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The effect of size on dislocation cell formation and strain hardening in aluminium

Qian Yu a,b

, Raja K. Mishra c

, John W. Morris Jr a and Andrew M. Minor a,b

*

a

Department of Materials Science and Engineering, University of California, Berkeley, CA, USA; b

The National Center for Electron Microscopy, Lawrence Berkeley National Laboratory, Berkeley,

CA, USA; c

General Motors Research and Development Center, Warren, WI, USA

1) Sample preparation

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Micron-sized specimens were fabricated with a FEI Strata 235 Dual Beam Focus Ion

Beam (FIB). Before FIB milling process, an Al foil was cut out from a single crystal

Al rod. One of the edges of the thin Al foil was required to be parallel to [001]. This piece of Al was further mechanically milled to about 50 micron thick. Ion milling was then used on the thin Al foil in a Gatan Precision Ion Polishing System (PIPS), which has 2 unique penning ion guns with 10° to -10° milling angles and liquid nitrogen specimen cooling. The beam was centered at the edge of the thin foil, which was normal to [001] direction. The ion milling process was carried under electron beam with energy at 200 eV for about 1 hour. As the next step, the thin foil was further glued to an in situ TEM copper stage using colloidal graphite. The TEM stage was then glued to a 45 degree SEM stage. The whole was installed into FIB and the chamber was pumped down to 10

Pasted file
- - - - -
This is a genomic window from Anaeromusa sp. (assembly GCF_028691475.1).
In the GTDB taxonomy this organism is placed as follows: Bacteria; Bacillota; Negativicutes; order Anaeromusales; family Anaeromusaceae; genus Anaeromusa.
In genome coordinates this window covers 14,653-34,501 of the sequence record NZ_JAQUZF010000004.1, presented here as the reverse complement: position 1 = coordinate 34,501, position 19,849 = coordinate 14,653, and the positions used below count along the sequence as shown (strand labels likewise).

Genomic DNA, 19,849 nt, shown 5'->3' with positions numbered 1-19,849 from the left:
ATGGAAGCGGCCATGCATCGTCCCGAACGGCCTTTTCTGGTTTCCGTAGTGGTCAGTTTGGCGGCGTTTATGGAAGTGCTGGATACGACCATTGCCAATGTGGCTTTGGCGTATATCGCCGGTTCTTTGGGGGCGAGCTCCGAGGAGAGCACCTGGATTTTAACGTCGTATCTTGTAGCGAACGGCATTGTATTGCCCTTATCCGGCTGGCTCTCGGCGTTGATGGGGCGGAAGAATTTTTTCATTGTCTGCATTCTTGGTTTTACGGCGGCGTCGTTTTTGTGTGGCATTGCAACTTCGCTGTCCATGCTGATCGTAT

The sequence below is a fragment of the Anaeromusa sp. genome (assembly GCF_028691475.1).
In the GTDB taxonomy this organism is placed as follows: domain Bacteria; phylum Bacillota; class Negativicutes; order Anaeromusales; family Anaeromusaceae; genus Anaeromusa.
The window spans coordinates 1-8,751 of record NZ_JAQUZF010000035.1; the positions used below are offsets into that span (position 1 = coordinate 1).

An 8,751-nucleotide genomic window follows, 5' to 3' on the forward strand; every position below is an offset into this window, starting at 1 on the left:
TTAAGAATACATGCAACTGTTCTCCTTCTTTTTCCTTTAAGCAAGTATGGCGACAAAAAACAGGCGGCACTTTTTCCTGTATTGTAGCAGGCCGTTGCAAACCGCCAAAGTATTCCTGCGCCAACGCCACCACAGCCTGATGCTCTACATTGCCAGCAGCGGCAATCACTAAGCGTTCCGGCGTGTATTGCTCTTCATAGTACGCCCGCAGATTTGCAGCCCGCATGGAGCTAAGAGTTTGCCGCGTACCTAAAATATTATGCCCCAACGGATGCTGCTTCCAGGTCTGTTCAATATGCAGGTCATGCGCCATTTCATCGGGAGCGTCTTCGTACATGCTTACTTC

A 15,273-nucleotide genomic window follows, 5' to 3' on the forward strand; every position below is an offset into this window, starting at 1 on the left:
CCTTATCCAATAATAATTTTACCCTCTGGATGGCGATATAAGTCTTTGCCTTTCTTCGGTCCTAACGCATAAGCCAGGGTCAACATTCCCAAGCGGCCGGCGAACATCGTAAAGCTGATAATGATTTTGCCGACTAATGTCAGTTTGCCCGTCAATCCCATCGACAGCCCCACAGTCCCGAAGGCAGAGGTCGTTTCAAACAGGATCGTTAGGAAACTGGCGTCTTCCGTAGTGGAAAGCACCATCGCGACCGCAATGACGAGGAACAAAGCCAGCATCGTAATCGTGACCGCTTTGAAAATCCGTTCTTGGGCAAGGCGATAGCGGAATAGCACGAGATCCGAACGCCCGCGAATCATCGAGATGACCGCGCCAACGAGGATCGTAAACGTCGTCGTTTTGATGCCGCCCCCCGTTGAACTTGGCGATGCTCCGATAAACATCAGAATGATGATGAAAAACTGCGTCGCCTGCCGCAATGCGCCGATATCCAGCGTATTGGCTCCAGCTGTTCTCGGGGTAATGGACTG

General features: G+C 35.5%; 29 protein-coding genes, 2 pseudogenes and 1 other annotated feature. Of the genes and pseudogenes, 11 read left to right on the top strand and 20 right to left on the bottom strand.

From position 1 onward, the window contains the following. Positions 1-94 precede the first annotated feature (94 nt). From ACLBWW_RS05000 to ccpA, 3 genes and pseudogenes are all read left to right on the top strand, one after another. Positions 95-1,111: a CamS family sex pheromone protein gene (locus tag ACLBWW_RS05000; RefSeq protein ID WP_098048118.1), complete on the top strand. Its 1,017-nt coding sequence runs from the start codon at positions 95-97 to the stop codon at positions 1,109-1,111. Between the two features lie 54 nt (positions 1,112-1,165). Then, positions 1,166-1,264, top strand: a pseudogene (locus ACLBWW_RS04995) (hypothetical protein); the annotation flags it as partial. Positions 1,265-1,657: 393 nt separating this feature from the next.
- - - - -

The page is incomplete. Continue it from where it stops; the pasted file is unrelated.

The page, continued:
-5

torr vacuum for operation. Since the angle between ion beam and electron beam in FIB is 52 degree, we firstly tilted the stage by 7 degree, so that the ion beam direction was perpendicular to the edge of the thin foil. FIBmilling process was performed in the sequence of rough cutting with 5000 pA ion beam current and finer cutting with 100 pA ion beam current. These would produce a thinner window with thickness at about 1 micron. Afterwards, the stage was rotated by

180 degree, so the ion beam was parallel to the edge of the thin film but perpendicular to the normal of the thin film. 10 pA ion beam current was used for the final cutting, which was the critical step to shape the specimens. Pillars with different sizes were fabricated. Figure s1 shows the SEM image of these pillars.

Figure s1. The SEM image of micron Al pillars.

All of the TEM samples were sectioned from the deformed samples in the same manner, as shown in Figure S2. The angle between the normal of the TEM foils and the loading direction was the same for all of the pillars. The foil was glued onto a 45 degree SEM stub and was further tilted to 30 degree. The Focused Ion Beam with current at 10 pA was used to slice the TEM cross-section samples from the micron pillars from the top-down. This geometry resulted in the largest possible cross-section for TEM analysis from each pillar.

Figure S2. Schematic of the TEM sample preparation, showing the orientation of the

TEM sections with respect to the pillar geometry.

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